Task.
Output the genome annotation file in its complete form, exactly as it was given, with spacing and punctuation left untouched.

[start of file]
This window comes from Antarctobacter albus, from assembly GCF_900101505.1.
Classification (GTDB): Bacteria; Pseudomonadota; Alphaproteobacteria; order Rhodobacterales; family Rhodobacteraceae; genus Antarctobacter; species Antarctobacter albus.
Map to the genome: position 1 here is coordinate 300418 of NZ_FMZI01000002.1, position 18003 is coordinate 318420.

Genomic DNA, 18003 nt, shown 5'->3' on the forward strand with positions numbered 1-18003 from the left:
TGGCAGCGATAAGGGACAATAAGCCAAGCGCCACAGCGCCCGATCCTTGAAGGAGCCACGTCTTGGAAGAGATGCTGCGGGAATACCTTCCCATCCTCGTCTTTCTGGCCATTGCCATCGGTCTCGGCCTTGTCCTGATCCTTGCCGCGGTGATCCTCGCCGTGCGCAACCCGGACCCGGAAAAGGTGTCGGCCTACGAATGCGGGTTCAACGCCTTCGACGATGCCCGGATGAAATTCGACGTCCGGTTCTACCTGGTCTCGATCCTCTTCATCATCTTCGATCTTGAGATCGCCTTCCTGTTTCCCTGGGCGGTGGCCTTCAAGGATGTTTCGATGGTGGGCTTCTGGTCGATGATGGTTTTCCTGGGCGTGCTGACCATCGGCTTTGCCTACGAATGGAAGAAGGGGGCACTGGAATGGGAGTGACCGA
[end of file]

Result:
This window comes from Antarctobacter albus, from assembly GCF_900101505.1.
Classification (GTDB): Bacteria; Pseudomonadota; Alphaproteobacteria; order Rhodobacterales; family Rhodobacteraceae; genus Antarctobacter; species Antarctobacter albus.
Map to the genome: position 1 here is coordinate 300418 of NZ_FMZI01000002.1, position 18003 is coordinate 318420.

Genomic DNA, 18003 nt, shown 5'->3' on the forward strand with positions numbered 1-18003 from the left:
TGGCAGCGATAAGGGACAATAAGCCAAGCGCCACAGCGCCCGATCCTTGAAGGAGCCACGTCTTGGAAGAGATGCTGCGGGAATACCTTCCCATCCTCGTCTTTCTGGCCATTGCCATCGGTCTCGGCCTTGTCCTGATCCTTGCCGCGGTGATCCTCGCCGTGCGCAACCCGGACCCGGAAAAGGTGTCGGCCTACGAATGCGGGTTCAACGCCTTCGACGATGCCCGGATGAAATTCGACGTCCGGTTCTACCTGGTCTCGATCCTCTTCATCATCTTCGATCTTGAGATCGCCTTCCTGTTTCCCTGGGCGGTGGCCTTCAAGGATGTTTCGATGGTGGGCTTCTGGTCGATGATGGTTTTCCTGGGCGTGCTGACCATCGGCTTTGCCTACGAATGGAAGAAGGGGGCACTGGAATGGGAGTGACCGA